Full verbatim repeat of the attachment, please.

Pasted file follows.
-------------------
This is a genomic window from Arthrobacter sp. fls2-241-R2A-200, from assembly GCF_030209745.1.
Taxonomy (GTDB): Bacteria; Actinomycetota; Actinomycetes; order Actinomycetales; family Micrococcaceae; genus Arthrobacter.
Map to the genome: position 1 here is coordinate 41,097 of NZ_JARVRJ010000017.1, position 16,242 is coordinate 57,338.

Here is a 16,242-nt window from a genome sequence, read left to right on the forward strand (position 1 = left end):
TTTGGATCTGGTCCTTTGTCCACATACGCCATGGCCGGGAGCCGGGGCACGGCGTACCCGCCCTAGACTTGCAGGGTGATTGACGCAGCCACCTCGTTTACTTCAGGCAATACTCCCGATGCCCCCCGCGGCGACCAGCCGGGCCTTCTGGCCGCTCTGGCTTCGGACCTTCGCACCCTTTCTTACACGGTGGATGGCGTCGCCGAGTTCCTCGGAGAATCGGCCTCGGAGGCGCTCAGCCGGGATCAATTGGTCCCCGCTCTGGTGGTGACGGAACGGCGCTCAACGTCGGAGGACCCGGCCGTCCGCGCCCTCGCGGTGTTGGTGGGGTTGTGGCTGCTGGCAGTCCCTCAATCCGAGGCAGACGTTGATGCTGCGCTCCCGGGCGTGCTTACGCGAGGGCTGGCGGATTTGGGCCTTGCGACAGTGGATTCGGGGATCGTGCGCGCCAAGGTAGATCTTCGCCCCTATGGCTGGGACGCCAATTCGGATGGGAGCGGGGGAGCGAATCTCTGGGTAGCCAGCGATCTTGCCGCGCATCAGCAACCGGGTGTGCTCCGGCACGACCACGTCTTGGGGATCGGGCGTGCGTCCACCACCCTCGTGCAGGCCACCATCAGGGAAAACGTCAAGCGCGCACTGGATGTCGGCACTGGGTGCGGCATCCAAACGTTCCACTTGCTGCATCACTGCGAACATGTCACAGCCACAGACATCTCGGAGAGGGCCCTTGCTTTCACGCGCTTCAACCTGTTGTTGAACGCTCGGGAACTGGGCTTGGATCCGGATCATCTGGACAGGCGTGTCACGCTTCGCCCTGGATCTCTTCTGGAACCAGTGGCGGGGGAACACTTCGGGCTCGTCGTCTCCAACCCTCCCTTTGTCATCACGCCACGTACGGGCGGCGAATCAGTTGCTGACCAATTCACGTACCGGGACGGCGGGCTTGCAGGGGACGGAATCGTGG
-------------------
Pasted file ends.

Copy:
This is a genomic window from Arthrobacter sp. fls2-241-R2A-200, from assembly GCF_030209745.1.
Taxonomy (GTDB): Bacteria; Actinomycetota; Actinomycetes; order Actinomycetales; family Micrococcaceae; genus Arthrobacter.
Map to the genome: position 1 here is coordinate 41,097 of NZ_JARVRJ010000017.1, position 16,242 is coordinate 57,338.

Here is a 16,242-nt window from a genome sequence, read left to right on the forward strand (position 1 = left end):
TTTGGATCTGGTCCTTTGTCCACATACGCCATGGCCGGGAGCCGGGGCACGGCGTACCCGCCCTAGACTTGCAGGGTGATTGACGCAGCCACCTCGTTTACTTCAGGCAATACTCCCGATGCCCCCCGCGGCGACCAGCCGGGCCTTCTGGCCGCTCTGGCTTCGGACCTTCGCACCCTTTCTTACACGGTGGATGGCGTCGCCGAGTTCCTCGGAGAATCGGCCTCGGAGGCGCTCAGCCGGGATCAATTGGTCCCCGCTCTGGTGGTGACGGAACGGCGCTCAACGTCGGAGGACCCGGCCGTCCGCGCCCTCGCGGTGTTGGTGGGGTTGTGGCTGCTGGCAGTCCCTCAATCCGAGGCAGACGTTGATGCTGCGCTCCCGGGCGTGCTTACGCGAGGGCTGGCGGATTTGGGCCTTGCGACAGTGGATTCGGGGATCGTGCGCGCCAAGGTAGATCTTCGCCCCTATGGCTGGGACGCCAATTCGGATGGGAGCGGGGGAGCGAATCTCTGGGTAGCCAGCGATCTTGCCGCGCATCAGCAACCGGGTGTGCTCCGGCACGACCACGTCTTGGGGATCGGGCGTGCGTCCACCACCCTCGTGCAGGCCACCATCAGGGAAAACGTCAAGCGCGCACTGGATGTCGGCACTGGGTGCGGCATCCAAACGTTCCACTTGCTGCATCACTGCGAACATGTCACAGCCACAGACATCTCGGAGAGGGCCCTTGCTTTCACGCGCTTCAACCTGTTGTTGAACGCTCGGGAACTGGGCTTGGATCCGGATCATCTGGACAGGCGTGTCACGCTTCGCCCTGGATCTCTTCTGGAACCAGTGGCGGGGGAACACTTCGGGCTCGTCGTCTCCAACCCTCCCTTTGTCATCACGCCACGTACGGGCGGCGAATCAGTTGCTGACCAATTCACGTACCGGGACGGCGGGCTTGCAGGGGACGGAATCGTGG